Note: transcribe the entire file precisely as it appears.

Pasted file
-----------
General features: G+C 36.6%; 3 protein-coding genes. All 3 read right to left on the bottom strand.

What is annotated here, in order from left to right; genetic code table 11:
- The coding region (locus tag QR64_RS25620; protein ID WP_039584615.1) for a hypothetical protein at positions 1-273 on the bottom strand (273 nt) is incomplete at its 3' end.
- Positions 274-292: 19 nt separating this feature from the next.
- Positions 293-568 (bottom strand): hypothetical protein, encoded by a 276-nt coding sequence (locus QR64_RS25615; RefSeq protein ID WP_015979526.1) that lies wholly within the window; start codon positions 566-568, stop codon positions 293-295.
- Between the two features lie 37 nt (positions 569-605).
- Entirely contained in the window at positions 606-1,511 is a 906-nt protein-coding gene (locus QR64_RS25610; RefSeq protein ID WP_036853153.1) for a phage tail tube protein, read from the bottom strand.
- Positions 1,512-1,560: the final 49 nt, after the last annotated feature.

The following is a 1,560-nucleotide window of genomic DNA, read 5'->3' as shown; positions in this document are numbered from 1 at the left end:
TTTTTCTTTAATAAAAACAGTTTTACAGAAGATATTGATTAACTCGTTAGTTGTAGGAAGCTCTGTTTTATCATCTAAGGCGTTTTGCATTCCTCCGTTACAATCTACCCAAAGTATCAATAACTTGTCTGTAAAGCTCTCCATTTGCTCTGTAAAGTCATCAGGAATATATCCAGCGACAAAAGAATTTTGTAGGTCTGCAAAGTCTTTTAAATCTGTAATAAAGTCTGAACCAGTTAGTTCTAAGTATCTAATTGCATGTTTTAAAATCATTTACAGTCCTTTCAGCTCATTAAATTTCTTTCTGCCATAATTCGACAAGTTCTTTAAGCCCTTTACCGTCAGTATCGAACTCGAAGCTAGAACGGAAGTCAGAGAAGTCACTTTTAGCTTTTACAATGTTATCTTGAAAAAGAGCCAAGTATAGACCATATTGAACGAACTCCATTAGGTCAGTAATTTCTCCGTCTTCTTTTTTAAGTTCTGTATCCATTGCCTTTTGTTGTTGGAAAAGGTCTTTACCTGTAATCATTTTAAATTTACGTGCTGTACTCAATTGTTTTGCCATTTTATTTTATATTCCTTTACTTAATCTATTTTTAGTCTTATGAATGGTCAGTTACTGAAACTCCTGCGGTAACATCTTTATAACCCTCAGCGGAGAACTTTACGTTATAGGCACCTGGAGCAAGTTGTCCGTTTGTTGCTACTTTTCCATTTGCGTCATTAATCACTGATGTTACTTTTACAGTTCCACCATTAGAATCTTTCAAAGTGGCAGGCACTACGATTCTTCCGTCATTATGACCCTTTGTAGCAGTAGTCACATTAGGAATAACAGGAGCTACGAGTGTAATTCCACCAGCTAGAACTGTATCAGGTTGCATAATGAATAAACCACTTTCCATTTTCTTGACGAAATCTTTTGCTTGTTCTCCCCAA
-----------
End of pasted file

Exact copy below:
General features: G+C 36.6%; 3 protein-coding genes. All 3 read right to left on the bottom strand.

What is annotated here, in order from left to right; genetic code table 11:
- The coding region (locus tag QR64_RS25620; protein ID WP_039584615.1) for a hypothetical protein at positions 1-273 on the bottom strand (273 nt) is incomplete at its 3' end.
- Positions 274-292: 19 nt separating this feature from the next.
- Positions 293-568 (bottom strand): hypothetical protein, encoded by a 276-nt coding sequence (locus QR64_RS25615; RefSeq protein ID WP_015979526.1) that lies wholly within the window; start codon positions 566-568, stop codon positions 293-295.
- Between the two features lie 37 nt (positions 569-605).
- Entirely contained in the window at positions 606-1,511 is a 906-nt protein-coding gene (locus QR64_RS25610; RefSeq protein ID WP_036853153.1) for a phage tail tube protein, read from the bottom strand.
- Positions 1,512-1,560: the final 49 nt, after the last annotated feature.

The following is a 1,560-nucleotide window of genomic DNA, read 5'->3' as shown; positions in this document are numbered from 1 at the left end:
TTTTTCTTTAATAAAAACAGTTTTACAGAAGATATTGATTAACTCGTTAGTTGTAGGAAGCTCTGTTTTATCATCTAAGGCGTTTTGCATTCCTCCGTTACAATCTACCCAAAGTATCAATAACTTGTCTGTAAAGCTCTCCATTTGCTCTGTAAAGTCATCAGGAATATATCCAGCGACAAAAGAATTTTGTAGGTCTGCAAAGTCTTTTAAATCTGTAATAAAGTCTGAACCAGTTAGTTCTAAGTATCTAATTGCATGTTTTAAAATCATTTACAGTCCTTTCAGCTCATTAAATTTCTTTCTGCCATAATTCGACAAGTTCTTTAAGCCCTTTACCGTCAGTATCGAACTCGAAGCTAGAACGGAAGTCAGAGAAGTCACTTTTAGCTTTTACAATGTTATCTTGAAAAAGAGCCAAGTATAGACCATATTGAACGAACTCCATTAGGTCAGTAATTTCTCCGTCTTCTTTTTTAAGTTCTGTATCCATTGCCTTTTGTTGTTGGAAAAGGTCTTTACCTGTAATCATTTTAAATTTACGTGCTGTACTCAATTGTTTTGCCATTTTATTTTATATTCCTTTACTTAATCTATTTTTAGTCTTATGAATGGTCAGTTACTGAAACTCCTGCGGTAACATCTTTATAACCCTCAGCGGAGAACTTTACGTTATAGGCACCTGGAGCAAGTTGTCCGTTTGTTGCTACTTTTCCATTTGCGTCATTAATCACTGATGTTACTTTTACAGTTCCACCATTAGAATCTTTCAAAGTGGCAGGCACTACGATTCTTCCGTCATTATGACCCTTTGTAGCAGTAGTCACATTAGGAATAACAGGAGCTACGAGTGTAATTCCACCAGCTAGAACTGTATCAGGTTGCATAATGAATAAACCACTTTCCATTTTCTTGACGAAATCTTTTGCTTGTTCTCCCCAA